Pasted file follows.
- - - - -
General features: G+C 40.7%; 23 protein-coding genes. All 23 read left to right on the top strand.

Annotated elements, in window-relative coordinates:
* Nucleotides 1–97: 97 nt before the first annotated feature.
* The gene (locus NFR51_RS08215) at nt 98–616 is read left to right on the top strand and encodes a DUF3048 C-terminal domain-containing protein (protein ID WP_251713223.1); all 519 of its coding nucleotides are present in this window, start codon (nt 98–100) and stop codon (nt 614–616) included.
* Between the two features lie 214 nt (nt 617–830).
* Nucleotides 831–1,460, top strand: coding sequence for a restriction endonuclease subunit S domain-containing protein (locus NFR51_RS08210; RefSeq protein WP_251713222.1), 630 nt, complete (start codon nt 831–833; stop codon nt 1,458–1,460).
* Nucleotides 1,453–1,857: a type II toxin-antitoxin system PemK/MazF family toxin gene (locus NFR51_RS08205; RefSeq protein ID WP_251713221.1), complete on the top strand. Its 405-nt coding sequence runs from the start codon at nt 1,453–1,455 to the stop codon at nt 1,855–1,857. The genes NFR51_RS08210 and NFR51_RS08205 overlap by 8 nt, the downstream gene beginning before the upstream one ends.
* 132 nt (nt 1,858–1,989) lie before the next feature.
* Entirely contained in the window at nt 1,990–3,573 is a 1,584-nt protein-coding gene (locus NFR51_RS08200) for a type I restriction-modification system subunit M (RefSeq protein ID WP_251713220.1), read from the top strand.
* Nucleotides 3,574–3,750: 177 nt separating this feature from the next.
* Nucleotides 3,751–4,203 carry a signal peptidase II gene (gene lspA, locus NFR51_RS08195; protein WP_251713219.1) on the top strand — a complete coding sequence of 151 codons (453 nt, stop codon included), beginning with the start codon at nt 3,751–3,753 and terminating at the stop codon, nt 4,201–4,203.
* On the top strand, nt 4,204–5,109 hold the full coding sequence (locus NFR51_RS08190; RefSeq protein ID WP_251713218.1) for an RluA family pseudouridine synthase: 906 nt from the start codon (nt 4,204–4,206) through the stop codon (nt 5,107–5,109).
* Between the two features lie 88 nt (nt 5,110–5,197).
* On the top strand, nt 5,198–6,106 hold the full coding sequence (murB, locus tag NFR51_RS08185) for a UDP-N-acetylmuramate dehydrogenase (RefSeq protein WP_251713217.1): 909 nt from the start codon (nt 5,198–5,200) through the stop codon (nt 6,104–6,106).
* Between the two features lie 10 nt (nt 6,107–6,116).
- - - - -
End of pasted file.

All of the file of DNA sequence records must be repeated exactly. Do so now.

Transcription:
General features: G+C 40.7%; 23 protein-coding genes. All 23 read left to right on the top strand.

Annotated elements, in window-relative coordinates:
* Nucleotides 1–97: 97 nt before the first annotated feature.
* The gene (locus NFR51_RS08215) at nt 98–616 is read left to right on the top strand and encodes a DUF3048 C-terminal domain-containing protein (protein ID WP_251713223.1); all 519 of its coding nucleotides are present in this window, start codon (nt 98–100) and stop codon (nt 614–616) included.
* Between the two features lie 214 nt (nt 617–830).
* Nucleotides 831–1,460, top strand: coding sequence for a restriction endonuclease subunit S domain-containing protein (locus NFR51_RS08210; RefSeq protein WP_251713222.1), 630 nt, complete (start codon nt 831–833; stop codon nt 1,458–1,460).
* Nucleotides 1,453–1,857: a type II toxin-antitoxin system PemK/MazF family toxin gene (locus NFR51_RS08205; RefSeq protein ID WP_251713221.1), complete on the top strand. Its 405-nt coding sequence runs from the start codon at nt 1,453–1,455 to the stop codon at nt 1,855–1,857. The genes NFR51_RS08210 and NFR51_RS08205 overlap by 8 nt, the downstream gene beginning before the upstream one ends.
* 132 nt (nt 1,858–1,989) lie before the next feature.
* Entirely contained in the window at nt 1,990–3,573 is a 1,584-nt protein-coding gene (locus NFR51_RS08200) for a type I restriction-modification system subunit M (RefSeq protein ID WP_251713220.1), read from the top strand.
* Nucleotides 3,574–3,750: 177 nt separating this feature from the next.
* Nucleotides 3,751–4,203 carry a signal peptidase II gene (gene lspA, locus NFR51_RS08195; protein WP_251713219.1) on the top strand — a complete coding sequence of 151 codons (453 nt, stop codon included), beginning with the start codon at nt 3,751–3,753 and terminating at the stop codon, nt 4,201–4,203.
* On the top strand, nt 4,204–5,109 hold the full coding sequence (locus NFR51_RS08190; RefSeq protein ID WP_251713218.1) for an RluA family pseudouridine synthase: 906 nt from the start codon (nt 4,204–4,206) through the stop codon (nt 5,107–5,109).
* Between the two features lie 88 nt (nt 5,110–5,197).
* On the top strand, nt 5,198–6,106 hold the full coding sequence (murB, locus tag NFR51_RS08185) for a UDP-N-acetylmuramate dehydrogenase (RefSeq protein WP_251713217.1): 909 nt from the start codon (nt 5,198–5,200) through the stop codon (nt 6,104–6,106).
* Between the two features lie 10 nt (nt 6,107–6,116).